00:27 GMT +320 October 2018
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    An Egyptian woman seen from a motorized rickshaw walks on a street, near the home of 13-year-old Sohair el-Batea who died undergoing the procedure of female genital mutilation

    Twitter Criticized For Paid Post Promoting Female Genital Mutilation

    © AP Photo / Nariman El-Mofty
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    The social media have removed a sponsored tweet from a Muslim women’s group justifying the "circumcision" of girls for violating its policy following a backlash from enraged netizens slamming it for advertising girls’ genital mutilation. By the time it was removed, the video had been shown about 30,000 times to users who didn't follow the group.

    The video posted on Twitter and sponsored by the Shia group Dawoodi Bohra Women for Religious Freedom promoted so-called female “circumcision,” or “khafiz,” on girls, triggering a wave of discontent against the social media network's management.

    ​The sponsored post was viewed 30,000 times, including by  users who didn’t follow the group’s accounts. One of the DBWRF members said: “My daughters have also undergone khafiz, and they're growing up as perfectly as other children of their age. As a mother, I can never do anything to harm them."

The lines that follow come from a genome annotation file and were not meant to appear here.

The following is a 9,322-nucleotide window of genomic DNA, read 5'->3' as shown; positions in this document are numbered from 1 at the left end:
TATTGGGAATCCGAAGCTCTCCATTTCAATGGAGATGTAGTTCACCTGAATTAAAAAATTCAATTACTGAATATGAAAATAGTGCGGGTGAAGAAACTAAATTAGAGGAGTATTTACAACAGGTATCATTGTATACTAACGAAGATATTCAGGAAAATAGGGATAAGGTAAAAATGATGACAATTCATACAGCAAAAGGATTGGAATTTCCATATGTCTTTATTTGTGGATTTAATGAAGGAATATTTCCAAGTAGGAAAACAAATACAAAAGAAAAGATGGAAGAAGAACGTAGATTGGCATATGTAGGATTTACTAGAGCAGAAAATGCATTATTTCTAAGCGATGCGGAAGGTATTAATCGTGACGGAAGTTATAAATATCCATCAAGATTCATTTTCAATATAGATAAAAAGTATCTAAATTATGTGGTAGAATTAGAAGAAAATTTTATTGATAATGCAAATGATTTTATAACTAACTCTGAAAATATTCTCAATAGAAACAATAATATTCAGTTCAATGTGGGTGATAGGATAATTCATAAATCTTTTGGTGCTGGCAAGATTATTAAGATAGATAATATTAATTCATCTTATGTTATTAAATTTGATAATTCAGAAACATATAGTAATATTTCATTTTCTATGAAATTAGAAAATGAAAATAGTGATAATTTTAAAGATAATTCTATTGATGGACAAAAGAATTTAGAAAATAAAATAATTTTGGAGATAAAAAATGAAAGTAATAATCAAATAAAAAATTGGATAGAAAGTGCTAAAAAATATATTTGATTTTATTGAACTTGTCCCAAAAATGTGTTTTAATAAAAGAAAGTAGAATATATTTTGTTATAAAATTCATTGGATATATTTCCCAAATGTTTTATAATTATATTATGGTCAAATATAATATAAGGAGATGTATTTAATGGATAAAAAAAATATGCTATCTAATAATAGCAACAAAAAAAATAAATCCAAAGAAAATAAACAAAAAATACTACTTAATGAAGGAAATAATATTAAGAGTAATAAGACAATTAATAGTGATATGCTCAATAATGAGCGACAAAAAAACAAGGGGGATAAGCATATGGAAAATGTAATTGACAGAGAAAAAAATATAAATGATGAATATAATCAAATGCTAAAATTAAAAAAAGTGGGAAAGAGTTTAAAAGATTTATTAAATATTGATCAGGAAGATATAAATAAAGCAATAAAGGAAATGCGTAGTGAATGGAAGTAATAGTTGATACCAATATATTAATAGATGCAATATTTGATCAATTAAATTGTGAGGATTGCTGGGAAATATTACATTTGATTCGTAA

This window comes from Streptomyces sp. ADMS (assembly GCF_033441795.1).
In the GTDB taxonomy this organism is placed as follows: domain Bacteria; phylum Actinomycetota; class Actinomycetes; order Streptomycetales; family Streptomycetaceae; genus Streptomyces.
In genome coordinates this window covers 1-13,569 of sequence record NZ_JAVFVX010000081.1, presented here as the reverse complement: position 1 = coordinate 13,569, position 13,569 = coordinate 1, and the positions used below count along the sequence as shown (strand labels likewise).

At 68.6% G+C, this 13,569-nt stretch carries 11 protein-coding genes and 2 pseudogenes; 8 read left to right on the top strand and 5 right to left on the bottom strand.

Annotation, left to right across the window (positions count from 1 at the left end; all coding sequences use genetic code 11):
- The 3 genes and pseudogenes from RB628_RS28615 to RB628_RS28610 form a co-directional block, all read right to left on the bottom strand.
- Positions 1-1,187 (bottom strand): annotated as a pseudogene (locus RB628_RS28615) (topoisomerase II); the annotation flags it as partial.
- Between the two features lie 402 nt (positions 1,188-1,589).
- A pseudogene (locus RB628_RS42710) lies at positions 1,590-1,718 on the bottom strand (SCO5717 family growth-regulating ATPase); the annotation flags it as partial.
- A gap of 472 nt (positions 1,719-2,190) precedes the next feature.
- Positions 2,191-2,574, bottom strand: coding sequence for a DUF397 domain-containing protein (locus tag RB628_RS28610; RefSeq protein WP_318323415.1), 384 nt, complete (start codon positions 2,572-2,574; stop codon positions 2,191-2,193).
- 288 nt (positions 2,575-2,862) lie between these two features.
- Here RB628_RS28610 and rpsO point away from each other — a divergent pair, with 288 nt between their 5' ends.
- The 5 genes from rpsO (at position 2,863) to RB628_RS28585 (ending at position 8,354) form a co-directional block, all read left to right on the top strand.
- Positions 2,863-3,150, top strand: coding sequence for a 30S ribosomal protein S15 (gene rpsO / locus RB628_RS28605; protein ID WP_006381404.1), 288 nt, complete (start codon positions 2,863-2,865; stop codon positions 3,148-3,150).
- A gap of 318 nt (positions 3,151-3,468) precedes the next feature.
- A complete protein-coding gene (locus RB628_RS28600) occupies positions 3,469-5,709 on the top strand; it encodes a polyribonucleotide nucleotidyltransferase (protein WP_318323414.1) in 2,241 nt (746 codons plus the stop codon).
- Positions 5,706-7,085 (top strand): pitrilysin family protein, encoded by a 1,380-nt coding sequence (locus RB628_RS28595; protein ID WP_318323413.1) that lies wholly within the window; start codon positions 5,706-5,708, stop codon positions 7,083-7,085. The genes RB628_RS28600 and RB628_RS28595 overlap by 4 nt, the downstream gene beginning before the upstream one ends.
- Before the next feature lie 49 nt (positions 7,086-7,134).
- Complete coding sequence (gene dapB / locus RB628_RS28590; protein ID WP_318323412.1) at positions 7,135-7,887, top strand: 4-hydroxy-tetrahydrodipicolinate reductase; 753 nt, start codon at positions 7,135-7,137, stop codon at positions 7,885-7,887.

The group argued on their website that this shouldn’t be confused with  female genital mutilation (FGM).
    However, the post enraged many users, who pointed out that khafiz is indeed mutilation.

    ​Many addressed the Twitter safety watchdog, insisting such publications shouldn’t be promoted or posted at all.

    ​Following the uproar, Twitter canceled the promoted publication.

    “This was a promoted tweet and was removed for violation of our policies,” its spokesman commented. However, the social media management let the original post stay on the DBWRF account.

    The group, in turn, distanced itself from FGM.

    ​They sated on the web-site that circumcision is a "removal of a speck of superficial skin, a simple gentle process in which there is negligible, if any, pain." However, the World Health Organization classifies even the tiny removal as FGM, harming girls and women in many ways.

    READ MORE: US-UK Launch Effort to Fight Female Genital Mutilation at Home

    According to Unicef, more than 200million women and girls have had FGM procedures around the globe.

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